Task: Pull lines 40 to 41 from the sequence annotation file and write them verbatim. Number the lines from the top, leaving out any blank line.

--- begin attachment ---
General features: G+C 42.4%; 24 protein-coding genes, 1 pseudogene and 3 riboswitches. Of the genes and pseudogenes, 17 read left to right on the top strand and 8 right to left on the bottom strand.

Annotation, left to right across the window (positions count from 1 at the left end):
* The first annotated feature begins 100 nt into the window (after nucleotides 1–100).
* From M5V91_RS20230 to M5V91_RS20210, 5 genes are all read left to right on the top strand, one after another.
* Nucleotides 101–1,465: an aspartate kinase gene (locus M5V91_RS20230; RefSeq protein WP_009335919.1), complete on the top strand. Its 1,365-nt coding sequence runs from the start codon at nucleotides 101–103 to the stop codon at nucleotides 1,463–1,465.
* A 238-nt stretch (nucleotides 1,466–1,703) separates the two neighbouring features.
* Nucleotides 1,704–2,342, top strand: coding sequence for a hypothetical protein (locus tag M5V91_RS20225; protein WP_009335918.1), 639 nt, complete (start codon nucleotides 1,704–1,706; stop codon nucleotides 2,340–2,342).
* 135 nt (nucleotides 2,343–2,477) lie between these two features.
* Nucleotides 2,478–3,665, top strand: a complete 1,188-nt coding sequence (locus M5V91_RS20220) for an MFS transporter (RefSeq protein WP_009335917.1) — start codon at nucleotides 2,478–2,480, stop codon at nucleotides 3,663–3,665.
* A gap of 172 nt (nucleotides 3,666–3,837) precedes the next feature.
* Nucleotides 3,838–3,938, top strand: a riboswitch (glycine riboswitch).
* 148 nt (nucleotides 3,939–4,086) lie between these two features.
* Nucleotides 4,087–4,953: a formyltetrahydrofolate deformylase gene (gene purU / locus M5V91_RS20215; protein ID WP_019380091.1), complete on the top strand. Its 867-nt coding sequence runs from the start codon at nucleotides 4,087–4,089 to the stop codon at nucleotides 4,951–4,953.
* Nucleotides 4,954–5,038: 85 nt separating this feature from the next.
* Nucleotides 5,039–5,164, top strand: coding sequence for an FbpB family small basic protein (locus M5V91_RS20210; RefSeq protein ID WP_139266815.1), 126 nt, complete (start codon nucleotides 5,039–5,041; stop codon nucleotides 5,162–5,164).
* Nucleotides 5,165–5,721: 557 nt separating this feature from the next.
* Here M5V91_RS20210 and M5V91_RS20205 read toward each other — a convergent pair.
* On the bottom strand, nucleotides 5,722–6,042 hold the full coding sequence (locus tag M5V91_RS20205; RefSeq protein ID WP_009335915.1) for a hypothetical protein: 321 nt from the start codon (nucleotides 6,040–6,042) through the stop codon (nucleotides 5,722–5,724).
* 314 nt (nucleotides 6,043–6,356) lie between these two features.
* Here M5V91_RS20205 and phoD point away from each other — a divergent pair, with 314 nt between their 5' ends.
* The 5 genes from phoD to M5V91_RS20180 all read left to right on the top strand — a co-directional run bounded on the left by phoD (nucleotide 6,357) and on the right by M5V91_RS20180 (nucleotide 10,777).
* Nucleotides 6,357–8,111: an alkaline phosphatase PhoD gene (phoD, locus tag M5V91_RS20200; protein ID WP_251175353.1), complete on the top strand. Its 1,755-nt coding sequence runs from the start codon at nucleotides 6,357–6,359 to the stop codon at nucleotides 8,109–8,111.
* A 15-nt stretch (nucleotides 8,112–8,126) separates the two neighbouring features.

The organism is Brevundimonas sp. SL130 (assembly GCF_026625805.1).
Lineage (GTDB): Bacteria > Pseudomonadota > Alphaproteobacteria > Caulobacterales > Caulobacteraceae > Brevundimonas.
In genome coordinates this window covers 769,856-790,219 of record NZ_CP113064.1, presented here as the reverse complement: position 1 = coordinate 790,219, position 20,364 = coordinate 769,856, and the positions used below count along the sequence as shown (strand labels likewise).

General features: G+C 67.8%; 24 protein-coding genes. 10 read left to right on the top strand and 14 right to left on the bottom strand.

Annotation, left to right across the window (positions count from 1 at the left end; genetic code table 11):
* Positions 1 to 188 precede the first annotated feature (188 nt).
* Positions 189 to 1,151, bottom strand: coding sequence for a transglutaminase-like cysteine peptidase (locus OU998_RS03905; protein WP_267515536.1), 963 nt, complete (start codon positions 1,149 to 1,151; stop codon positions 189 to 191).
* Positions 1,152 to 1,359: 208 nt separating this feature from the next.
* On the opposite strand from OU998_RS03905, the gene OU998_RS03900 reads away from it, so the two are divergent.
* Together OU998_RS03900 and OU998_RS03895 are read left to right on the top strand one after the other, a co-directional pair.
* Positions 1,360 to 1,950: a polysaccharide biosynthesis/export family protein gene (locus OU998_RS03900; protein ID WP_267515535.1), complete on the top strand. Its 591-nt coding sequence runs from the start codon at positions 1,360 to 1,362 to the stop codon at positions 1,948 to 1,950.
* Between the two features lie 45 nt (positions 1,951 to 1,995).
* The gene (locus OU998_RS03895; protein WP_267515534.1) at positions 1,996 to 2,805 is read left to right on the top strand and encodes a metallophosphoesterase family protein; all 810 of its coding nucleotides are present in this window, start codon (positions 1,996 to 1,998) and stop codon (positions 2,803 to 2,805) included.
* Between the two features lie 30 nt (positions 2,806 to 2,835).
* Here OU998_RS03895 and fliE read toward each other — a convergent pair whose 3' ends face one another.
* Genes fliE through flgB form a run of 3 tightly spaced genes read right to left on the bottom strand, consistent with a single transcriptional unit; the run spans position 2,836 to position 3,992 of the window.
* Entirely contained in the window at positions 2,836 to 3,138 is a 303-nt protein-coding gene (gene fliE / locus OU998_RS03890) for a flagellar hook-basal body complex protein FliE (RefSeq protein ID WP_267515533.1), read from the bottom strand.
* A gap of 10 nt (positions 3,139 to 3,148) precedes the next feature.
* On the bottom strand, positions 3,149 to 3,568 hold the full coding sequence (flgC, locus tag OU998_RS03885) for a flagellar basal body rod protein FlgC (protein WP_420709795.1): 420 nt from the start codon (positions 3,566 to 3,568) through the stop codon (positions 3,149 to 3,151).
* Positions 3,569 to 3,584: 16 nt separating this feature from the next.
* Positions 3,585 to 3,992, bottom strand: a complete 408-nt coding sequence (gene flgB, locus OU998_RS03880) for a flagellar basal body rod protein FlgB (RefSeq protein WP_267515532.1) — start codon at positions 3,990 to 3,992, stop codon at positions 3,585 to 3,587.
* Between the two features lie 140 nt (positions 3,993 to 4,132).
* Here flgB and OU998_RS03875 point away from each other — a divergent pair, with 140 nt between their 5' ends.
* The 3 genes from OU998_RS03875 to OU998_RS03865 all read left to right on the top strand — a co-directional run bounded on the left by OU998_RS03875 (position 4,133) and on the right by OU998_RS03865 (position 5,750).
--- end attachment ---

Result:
* Entirely contained in the window at positions 2,836 to 3,138 is a 303-nt protein-coding gene (gene fliE / locus OU998_RS03890) for a flagellar hook-basal body complex protein FliE (RefSeq protein ID WP_267515533.1), read from the bottom strand.
* A gap of 10 nt (positions 3,139 to 3,148) precedes the next feature.